Florida Fish and Wildlife Officials Bust Two People For Taking 13 Undersize Red Drum
By Space Coast Daily // March 7, 2018
fish were returned back to the resource
Florida Fish and Wildlife Conservation Commission – While conducting land patrol, FWC Officers Nelson and Carr performed a resource inspection of two individuals fishing from a nearby bridge.
During the inspection, it was discovered the individuals were in possession of 13 red drum contained in a cooler in the bed of their truck.
The officers measured each fish and determined that all but one of the fish were undersized.
The fish were returned back to the resource and appropriate citations were issued to the individuals.
Red Drum Habitat and Fishing Tips:
Red drum, also called redfish, channel bass, spottail, red bass or reds, are one of Florida’s most popular sport fish and the state’s most widespread estuarine fish.
Red drum are named after the “drumming” sound the make during spawning and when taken out of the water. The sound is produced by muscles rubbing against the inflated air bladder. Red drum inhabit the nearshore and offshore waters throughout the Gulf of Mexico and along the Atlantic coast from Massachusetts to Key West.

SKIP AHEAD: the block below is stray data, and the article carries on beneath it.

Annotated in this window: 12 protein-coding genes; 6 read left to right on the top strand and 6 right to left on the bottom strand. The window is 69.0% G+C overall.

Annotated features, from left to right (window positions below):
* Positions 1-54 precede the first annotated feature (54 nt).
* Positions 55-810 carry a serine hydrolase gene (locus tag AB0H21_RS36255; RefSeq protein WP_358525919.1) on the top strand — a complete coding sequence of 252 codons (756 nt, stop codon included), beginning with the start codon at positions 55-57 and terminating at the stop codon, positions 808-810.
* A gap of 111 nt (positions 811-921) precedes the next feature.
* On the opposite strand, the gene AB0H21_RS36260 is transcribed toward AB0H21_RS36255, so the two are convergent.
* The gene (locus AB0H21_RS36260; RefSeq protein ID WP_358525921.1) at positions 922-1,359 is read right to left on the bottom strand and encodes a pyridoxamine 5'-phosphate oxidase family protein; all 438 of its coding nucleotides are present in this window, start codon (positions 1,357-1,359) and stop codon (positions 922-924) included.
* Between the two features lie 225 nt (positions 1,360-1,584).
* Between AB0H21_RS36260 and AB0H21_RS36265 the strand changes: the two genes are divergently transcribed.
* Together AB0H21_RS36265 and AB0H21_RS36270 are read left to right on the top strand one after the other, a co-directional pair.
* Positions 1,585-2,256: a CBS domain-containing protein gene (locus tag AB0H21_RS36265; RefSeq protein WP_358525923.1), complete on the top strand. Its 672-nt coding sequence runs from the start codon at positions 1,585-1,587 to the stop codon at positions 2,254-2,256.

Juvenile red drum inhabit rivers, bays, canals, tidal creeks, and passes in estuaries for up to four years, after which they usually move to nearshore or open ocean waters as adults.
Red drum in Florida can reach lengths of 45 inches and weigh up to 51 pounds. The world record red drum was caught off North Carolina waters in 1984 and it weighed 94 pounds, 2 ounces.The oldest recorded red drum in Florida was aged at 40 years. Floating a live shrimp under a popping cork is a good way to fish for red drum.
They also chase crabs, mullet, pinfish and killifish (mud minnows). Casting soft-bodied jigs, spoons and even top-water plugs will catch the attention of these powerful estuarine musicians. Redfish make great table fare.
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